I am the frog swimming happily in the clear pond,
and I am also the grass-snake who, approaching in silence,
feeds itself on the frog.
I am the child in Uganda, all skin and bones,
my legs as thin as bamboo sticks,
and I am the arms merchant, selling deadly weapons to Uganda.
I am the twelve-year-old girl, refugee on a small boat,
who throws herself into the ocean after being raped by a sea pirate,
and I am the pirate, my heart not yet capable of seeing and loving.
I am a member of the politburo, with plenty of power in my hands,
and I am the man who has to pay his “debt of blood” t0o, my people,
dying slowly in a forced labor camp.
My joy is like spring, so warm it makes flowers bloom in all walks of life.
My pain if like a river of tears, so full it fills the four oceans.
Please call me by my true names,
so I can hear all my cries and laughs at once,
so I can see that my joy and pain are one.
Please call me by my true names,
so I can wake up,
and so the door of my heart can be left open, the door of compassion.

—Thich Nhat Hanh


In previous generations those who harbored these kinds of doubts and reservations about organized religion—we called them Free Thinkers and Humanists—were often drawn to atheism.  And the Millennials come of age when just as the New Atheists—mostly Boomers and Gen Xers—are making a lot of noise and attracting attention.  Some, of course, will, join in the crusade that not only refutes God, but makes war upon myth and mocks believers.   But most find the New Atheists bitter, overzealous, and the flip side of the coin to fundamentalists refusing any dialogue or giving any quarter in a religious war.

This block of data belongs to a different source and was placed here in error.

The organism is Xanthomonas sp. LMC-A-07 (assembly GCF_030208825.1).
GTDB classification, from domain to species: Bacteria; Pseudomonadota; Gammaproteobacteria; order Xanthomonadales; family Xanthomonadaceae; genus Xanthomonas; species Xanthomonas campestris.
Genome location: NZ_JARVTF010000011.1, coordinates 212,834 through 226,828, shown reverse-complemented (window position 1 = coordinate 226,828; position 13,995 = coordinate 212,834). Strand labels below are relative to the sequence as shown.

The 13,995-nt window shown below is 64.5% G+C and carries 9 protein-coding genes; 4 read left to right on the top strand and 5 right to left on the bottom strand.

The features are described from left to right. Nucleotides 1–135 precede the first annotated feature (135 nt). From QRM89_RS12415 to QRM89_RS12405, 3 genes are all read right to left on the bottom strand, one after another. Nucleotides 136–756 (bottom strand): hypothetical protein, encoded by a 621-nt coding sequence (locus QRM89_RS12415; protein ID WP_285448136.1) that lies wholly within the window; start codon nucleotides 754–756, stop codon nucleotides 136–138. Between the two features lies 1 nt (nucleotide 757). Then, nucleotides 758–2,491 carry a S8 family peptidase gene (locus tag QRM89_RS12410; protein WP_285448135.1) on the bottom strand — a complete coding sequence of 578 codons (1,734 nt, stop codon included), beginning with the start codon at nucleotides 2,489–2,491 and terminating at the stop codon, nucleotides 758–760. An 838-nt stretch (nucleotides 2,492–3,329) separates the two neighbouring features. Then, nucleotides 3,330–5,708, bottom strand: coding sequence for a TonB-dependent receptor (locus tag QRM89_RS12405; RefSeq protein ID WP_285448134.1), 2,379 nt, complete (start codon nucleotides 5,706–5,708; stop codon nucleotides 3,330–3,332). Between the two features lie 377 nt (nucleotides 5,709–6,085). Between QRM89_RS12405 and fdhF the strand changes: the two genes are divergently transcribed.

The Nones of this generation are less cocksure and more respectful of a variety of opinion and expression, universalists with a small u.  They favor a kinder, gentler humanism that leaves rooms for wonder and awe—think Carl Sagan and the current rock star Neil deGrasse Tyson.  They also look to a humanism with a giving heart and warm concern for humanity.
Just who might be the poet for these folks?  If they haven’t discovered him on their own, I might point out Kurt Vonnegut, Jr.

From a Letter to Knox Burger, 1961

Two little good girls
Watchful and wise —
Clever little hands
And big kind eyes —
Look for signs that the world is good,
Comport themselves as good folk should.
They wonder at a father
Who is sad and funny strong,
And they wonder at a mother
Like a childhood song.
And what, and what
Do the two think of?
Of the sun
And the moon
And the earth
And love.

—Kurt Vonnegut, Jr.
And so it goes.



  1. Patrick, glad to see you bringing up Merton here, who, as you know, was trending heavily toward a Catholic-Buddhist hybrid that wouldn't have been much if at all incompatible with various shades of modern UUism. One small typo: I WISH he'd have lived till 1988 as you suggest, because it would have been most interesting to see where his thought developed over the subsequent 20 years. But that unfortunate encounter with the fan in Bangkok—and how ironic/existential is that?—occurred, alas, in 1968.